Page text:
Colleges are located throughout the country and in all types of communities from small, rural towns to large cities. Some colleges have tens of thousands of students enrolled each year while others only have a few hundred. There are also private and public schools. Many, but not all, private colleges are affiliated with religious institutions. There are also gender-specific schools for men or women only.
The type of college you choose is a personal decision based on your individual needs, career goals and passion. When selecting a school, consider the following questions:
• Why do you want to go to college?
• What do you hope to achieve by going to college?
• Do you have an idea of a career you would like to prepare for based on your PASSION?
• Do you want to stay near home, in the same state, or move to a different state?
• Do you have a preference of environment, such as urban, suburban, or rural?
• Would you be happier at a small college or a large university?
• Would you be happier attending college online?
When making college selections, you also want to consider the nature of the education that is offered. Many schools have a philosophy or specific educational program that they offer. Consider what your career goals are and the school’s areas of specialty. You also want to determine how long it will take you to complete your chosen program.
Another important factor to consider is to determine if the college is accredited and what type of accreditation they hold (Regional or National). For this purpose, accreditation enables companies to filter those individuals who have obtained a degree from an accredited institution from those who have not. The accreditation process also offers students a better chance of having their credits transferred to other reputable institutions should they decide to obtain a graduate or doctoral level education (50States.com)
Whether you are interested in being a student of an online university, traditional “brick and mortar” college, or an online training program, it is important to be directed to a credible source to obtain the right degree. Knowledge of the accreditation process will help you avoid “diploma mills” or other institutions that grant degrees without providing students a quality education. To avoid these issues, be sure to conduct your due diligence and read up on the body responsible for accreditation at your college/school before you sign up. You can also find a wealth of information on accrediting bodies at the Council for Higher Education Accreditation’s website, www.chea.org. CHEA is recognized as an advocate and institutional voice for self-regulation of academic quality through accreditation (50States.com).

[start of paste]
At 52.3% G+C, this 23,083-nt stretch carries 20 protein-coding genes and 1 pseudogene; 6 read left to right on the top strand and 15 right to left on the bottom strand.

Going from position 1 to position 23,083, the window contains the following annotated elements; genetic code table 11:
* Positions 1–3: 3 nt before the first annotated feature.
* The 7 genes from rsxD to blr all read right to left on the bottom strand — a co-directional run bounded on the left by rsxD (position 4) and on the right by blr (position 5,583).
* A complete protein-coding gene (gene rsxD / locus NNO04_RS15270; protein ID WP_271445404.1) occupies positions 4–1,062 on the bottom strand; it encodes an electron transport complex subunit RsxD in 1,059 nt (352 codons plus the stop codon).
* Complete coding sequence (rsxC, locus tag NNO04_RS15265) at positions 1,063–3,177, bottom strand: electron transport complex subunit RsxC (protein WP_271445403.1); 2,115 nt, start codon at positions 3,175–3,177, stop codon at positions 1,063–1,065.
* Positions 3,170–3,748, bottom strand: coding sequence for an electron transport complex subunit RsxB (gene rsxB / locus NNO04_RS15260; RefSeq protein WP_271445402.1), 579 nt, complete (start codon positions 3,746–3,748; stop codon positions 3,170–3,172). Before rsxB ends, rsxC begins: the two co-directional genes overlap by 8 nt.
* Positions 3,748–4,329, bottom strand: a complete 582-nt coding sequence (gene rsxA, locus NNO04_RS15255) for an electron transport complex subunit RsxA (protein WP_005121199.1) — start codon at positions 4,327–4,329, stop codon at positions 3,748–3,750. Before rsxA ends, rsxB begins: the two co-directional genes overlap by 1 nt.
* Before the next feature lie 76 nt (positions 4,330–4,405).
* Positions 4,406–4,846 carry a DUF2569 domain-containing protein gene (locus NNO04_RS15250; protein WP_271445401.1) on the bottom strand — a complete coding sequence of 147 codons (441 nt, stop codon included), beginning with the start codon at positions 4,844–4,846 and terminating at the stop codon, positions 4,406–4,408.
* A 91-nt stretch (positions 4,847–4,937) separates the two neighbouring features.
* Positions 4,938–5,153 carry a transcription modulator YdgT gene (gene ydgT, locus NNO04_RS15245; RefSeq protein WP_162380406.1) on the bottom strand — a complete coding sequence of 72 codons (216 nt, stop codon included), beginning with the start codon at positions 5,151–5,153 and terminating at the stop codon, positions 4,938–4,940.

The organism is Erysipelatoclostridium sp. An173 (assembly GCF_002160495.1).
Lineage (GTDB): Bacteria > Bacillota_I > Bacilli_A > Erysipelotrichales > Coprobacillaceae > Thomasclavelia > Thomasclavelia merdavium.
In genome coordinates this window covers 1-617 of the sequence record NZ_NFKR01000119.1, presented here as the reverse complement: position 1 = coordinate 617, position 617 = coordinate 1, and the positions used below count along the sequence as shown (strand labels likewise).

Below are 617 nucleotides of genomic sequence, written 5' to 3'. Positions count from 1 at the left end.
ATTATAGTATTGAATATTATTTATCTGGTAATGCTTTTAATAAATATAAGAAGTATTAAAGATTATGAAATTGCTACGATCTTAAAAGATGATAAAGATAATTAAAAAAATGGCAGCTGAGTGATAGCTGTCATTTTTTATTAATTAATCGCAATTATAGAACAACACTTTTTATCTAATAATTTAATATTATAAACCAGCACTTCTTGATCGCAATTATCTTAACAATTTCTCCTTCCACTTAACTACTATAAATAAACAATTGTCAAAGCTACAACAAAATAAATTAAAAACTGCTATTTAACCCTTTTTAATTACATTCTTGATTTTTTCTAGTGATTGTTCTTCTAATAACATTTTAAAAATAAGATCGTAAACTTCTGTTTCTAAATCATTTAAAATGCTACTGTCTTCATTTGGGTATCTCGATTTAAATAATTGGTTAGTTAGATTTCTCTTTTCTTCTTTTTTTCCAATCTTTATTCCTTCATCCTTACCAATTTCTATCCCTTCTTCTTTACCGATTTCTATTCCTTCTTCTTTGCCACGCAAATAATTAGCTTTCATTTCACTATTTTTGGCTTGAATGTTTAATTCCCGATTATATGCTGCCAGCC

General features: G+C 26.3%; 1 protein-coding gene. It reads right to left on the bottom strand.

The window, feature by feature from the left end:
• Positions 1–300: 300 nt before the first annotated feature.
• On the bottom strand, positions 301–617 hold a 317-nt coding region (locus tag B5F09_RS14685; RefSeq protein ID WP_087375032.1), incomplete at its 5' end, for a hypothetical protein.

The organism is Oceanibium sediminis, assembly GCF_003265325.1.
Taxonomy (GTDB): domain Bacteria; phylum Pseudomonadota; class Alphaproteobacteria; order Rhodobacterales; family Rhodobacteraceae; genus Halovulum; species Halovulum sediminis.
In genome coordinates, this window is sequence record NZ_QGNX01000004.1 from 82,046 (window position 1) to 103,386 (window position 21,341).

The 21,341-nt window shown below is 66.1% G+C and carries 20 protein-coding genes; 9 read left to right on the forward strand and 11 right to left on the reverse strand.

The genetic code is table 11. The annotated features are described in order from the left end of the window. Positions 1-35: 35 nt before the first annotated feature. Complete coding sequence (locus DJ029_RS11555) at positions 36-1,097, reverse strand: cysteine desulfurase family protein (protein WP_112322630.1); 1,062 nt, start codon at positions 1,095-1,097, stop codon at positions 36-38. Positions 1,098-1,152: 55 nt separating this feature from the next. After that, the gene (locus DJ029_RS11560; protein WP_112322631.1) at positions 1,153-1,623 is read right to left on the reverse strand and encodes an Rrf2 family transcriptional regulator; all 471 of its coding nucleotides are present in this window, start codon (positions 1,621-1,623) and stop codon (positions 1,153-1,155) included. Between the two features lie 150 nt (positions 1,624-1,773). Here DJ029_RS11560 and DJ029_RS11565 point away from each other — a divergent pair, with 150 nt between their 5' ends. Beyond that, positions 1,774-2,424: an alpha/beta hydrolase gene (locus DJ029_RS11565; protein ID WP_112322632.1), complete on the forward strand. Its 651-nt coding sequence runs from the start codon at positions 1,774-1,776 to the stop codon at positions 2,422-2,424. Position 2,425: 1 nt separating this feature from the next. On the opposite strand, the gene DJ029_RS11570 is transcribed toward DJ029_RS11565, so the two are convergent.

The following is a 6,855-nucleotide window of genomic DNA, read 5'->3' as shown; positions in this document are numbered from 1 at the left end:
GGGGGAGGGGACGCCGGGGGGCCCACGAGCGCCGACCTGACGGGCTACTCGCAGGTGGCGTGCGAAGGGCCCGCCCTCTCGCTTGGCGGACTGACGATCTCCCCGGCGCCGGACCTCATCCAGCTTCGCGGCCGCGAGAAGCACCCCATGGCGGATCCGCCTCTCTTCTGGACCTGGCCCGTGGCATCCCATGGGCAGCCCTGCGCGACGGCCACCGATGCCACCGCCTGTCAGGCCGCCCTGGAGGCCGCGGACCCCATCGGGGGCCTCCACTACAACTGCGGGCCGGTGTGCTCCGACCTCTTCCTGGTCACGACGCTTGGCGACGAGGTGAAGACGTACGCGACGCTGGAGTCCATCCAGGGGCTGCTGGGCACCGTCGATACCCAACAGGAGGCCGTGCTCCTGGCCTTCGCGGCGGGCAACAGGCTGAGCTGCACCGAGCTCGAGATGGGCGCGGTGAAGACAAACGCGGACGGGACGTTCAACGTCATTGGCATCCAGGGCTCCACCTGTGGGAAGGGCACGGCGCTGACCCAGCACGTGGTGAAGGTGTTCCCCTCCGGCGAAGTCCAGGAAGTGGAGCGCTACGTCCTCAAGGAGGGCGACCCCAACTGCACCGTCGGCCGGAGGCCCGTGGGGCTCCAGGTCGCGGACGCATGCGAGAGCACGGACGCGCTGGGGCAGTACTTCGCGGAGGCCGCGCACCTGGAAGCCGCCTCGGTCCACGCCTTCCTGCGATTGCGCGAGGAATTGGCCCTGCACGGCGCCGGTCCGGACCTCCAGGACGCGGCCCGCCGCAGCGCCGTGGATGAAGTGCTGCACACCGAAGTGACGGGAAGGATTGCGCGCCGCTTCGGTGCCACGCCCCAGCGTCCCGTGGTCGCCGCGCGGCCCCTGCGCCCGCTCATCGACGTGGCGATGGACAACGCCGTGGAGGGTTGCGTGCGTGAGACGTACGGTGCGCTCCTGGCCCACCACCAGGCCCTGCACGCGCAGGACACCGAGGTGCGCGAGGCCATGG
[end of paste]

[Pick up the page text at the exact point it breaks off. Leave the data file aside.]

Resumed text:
Finally, what admission requirements does the college have? Schools may require specific courses and standardized tests. They may also require you to submit certain items with your application. Be sure you know what each college you are interested in requires. You also need to determine if the college is accredited and eligible to participate in federal student aid programs. Remember: Not all schools require the SAT or ACT. If you are not interested or comfortable taking an these exam, look into a reputable college that don’t require scores. Reference back to the link I shared in Tip 2: http://abt.cm/omJ8CL on colleges that don’t require the SAT or ACT.
I personally didn’t take either of these exams. It was a personal choice of mine to attend a reputable college that didn’t require scores, but rather made it an option.
I hope this information helps. Tomorrow we will cover Tip 4! C-ya then!
Knight International, Inc.
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